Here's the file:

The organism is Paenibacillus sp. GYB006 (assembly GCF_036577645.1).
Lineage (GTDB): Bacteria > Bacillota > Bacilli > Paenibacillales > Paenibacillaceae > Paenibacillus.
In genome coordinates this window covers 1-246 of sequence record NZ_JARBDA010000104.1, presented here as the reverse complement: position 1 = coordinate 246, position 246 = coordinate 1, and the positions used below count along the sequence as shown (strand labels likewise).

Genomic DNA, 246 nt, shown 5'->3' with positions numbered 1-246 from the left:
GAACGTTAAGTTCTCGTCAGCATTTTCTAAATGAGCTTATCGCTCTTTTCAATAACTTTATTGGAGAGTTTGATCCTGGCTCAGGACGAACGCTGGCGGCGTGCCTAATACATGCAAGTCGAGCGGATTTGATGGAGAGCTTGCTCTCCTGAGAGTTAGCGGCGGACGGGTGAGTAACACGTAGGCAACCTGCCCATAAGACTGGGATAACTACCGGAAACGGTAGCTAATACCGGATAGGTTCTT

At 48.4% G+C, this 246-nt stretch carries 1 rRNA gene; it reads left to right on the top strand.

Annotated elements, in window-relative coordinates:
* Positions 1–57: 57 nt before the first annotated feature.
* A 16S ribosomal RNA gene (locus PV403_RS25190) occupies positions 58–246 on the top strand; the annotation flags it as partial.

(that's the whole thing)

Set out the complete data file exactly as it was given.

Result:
The organism is Paenibacillus sp. GYB006 (assembly GCF_036577645.1).
Lineage (GTDB): Bacteria > Bacillota > Bacilli > Paenibacillales > Paenibacillaceae > Paenibacillus.
In genome coordinates this window covers 1-246 of sequence record NZ_JARBDA010000104.1, presented here as the reverse complement: position 1 = coordinate 246, position 246 = coordinate 1, and the positions used below count along the sequence as shown (strand labels likewise).

Genomic DNA, 246 nt, shown 5'->3' with positions numbered 1-246 from the left:
GAACGTTAAGTTCTCGTCAGCATTTTCTAAATGAGCTTATCGCTCTTTTCAATAACTTTATTGGAGAGTTTGATCCTGGCTCAGGACGAACGCTGGCGGCGTGCCTAATACATGCAAGTCGAGCGGATTTGATGGAGAGCTTGCTCTCCTGAGAGTTAGCGGCGGACGGGTGAGTAACACGTAGGCAACCTGCCCATAAGACTGGGATAACTACCGGAAACGGTAGCTAATACCGGATAGGTTCTT

At 48.4% G+C, this 246-nt stretch carries 1 rRNA gene; it reads left to right on the top strand.

Annotated elements, in window-relative coordinates:
* Positions 1–57: 57 nt before the first annotated feature.
* A 16S ribosomal RNA gene (locus PV403_RS25190) occupies positions 58–246 on the top strand; the annotation flags it as partial.